GPDPLQ1237-A Type II Collagen Neo-Epitope Biomarker of Osteoclast- and Inflammation-Derived Cartilage Degradation in vitro.

Affiliation

Nordic Bioscience, Herlev, Denmark. [Email]

Abstract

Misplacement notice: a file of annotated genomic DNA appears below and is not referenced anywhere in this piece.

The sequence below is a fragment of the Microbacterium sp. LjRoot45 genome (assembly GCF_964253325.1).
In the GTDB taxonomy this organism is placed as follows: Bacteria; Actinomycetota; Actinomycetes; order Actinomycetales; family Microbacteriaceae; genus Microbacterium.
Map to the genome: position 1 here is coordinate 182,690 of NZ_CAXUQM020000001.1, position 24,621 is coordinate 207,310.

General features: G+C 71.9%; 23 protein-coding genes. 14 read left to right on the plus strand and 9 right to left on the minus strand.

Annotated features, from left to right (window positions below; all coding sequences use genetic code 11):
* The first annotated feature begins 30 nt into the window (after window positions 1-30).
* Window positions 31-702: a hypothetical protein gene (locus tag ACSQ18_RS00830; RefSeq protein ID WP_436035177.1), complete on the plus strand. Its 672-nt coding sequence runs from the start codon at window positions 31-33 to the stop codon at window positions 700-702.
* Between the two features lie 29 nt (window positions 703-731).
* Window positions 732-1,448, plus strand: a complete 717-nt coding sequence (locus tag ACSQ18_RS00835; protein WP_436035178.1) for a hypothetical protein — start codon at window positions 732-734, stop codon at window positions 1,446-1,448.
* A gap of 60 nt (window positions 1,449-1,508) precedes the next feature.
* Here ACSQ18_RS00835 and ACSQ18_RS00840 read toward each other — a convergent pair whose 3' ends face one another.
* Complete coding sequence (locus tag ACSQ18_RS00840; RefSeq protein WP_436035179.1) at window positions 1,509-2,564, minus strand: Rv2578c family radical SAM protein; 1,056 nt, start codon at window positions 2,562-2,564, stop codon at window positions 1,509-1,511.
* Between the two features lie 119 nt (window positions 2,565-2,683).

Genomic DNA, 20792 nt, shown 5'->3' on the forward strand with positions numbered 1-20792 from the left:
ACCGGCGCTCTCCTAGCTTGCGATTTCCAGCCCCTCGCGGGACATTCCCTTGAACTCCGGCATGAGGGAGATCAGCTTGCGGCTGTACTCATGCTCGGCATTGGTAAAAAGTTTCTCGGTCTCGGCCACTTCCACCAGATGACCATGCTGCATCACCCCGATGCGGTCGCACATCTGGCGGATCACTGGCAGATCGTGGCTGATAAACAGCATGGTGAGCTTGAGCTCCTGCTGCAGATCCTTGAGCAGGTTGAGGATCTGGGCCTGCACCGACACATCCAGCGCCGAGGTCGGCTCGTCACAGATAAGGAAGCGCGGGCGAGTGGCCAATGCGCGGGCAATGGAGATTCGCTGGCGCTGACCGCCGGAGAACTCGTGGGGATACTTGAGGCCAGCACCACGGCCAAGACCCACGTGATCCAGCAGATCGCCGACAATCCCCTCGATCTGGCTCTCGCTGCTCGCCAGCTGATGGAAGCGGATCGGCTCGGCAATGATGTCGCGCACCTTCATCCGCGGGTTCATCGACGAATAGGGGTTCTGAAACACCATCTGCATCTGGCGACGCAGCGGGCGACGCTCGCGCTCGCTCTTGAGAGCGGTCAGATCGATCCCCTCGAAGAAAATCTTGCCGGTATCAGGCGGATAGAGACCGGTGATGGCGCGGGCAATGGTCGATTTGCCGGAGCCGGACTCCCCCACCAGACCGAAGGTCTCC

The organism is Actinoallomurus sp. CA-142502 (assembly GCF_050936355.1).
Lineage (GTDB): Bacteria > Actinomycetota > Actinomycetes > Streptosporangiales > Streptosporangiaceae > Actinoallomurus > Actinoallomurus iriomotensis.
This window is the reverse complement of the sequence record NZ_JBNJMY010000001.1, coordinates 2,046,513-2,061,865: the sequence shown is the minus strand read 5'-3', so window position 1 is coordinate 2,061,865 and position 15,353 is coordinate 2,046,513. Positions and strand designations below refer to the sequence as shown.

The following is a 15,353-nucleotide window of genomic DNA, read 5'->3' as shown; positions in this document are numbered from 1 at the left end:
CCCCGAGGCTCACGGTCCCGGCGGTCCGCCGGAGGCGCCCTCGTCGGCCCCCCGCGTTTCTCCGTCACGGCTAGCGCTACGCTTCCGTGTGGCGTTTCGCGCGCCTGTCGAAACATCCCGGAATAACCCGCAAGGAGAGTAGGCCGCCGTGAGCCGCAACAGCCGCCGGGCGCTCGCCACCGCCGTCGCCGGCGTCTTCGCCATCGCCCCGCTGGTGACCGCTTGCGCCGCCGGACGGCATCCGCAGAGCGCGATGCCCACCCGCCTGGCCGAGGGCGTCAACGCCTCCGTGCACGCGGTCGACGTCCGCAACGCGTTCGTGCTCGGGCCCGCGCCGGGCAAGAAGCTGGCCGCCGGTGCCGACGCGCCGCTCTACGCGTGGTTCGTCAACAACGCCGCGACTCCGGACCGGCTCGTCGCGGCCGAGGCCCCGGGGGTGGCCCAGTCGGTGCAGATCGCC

C-telopeptide of type II collagen (CTX-II) has been shown to be a highly relevant biomarker of cartilage degradation in human rheumatic diseases, if measured in synovial fluid or urine. However, serum or plasma CTX-II have not been demonstrated to have any clinical utility to date. Here, we describe the GPDPLQ1237 ELISA which targets the EKGPDPLQ↓ neo-epitope, an elongated version of the CTX-II neo-epitope (EKGPDP↓), speculated to be a blood-precursor of CTX-II generated by the cysteine protease cathepsin K. Human osteoclast cartilage resorption cultures as well as oncostatin M and tumour necrosis factor α-stimulated bovine cartilage explant cultures were used to validate GPDPLQ1237 biologically by treating the cultures with the cysteine protease inhibitor E-64 and/or the matrix metalloproteinase (MMP) inhibitor GM6001 to assess the potential contributions of these two protease classes to GPDPLQ1237 release. Cartilage resorption-derived GPDPLQ1237 release was inhibited by E-64 (72.1% inhibition), GM6001 (75.5%), and E-64/GM6001 (91.5%), whereas CTX-II release was inhibited by GM6001 (87.0%) but not by E-64 (5.5%). Cartilage explant GPDPLQ1237 and CTX-II release were both fully inhibited by GM6001 but were not inhibited by E-64. No clinically relevant GPDPLQ1237 reactivity was identified in human serum, plasma, or urine from healthy donors or arthritis patients. In conclusion, the GPDPLQ1237 biomarker is released during osteoclast-derived cysteine protease- and MMP-mediated cartilage degradation in vitro, whereas CTX-II release is mediated by MMPs and not by cysteine proteases, as well as from MMP-mediated cartilage degradation under a pro-inflammatory stimulus. These findings suggest that GPDPLQ1237 may be relevant in diseases with pathological osteoclast activity and cartilage degradation. Further studies are required to validate the neo-epitope in human samples.

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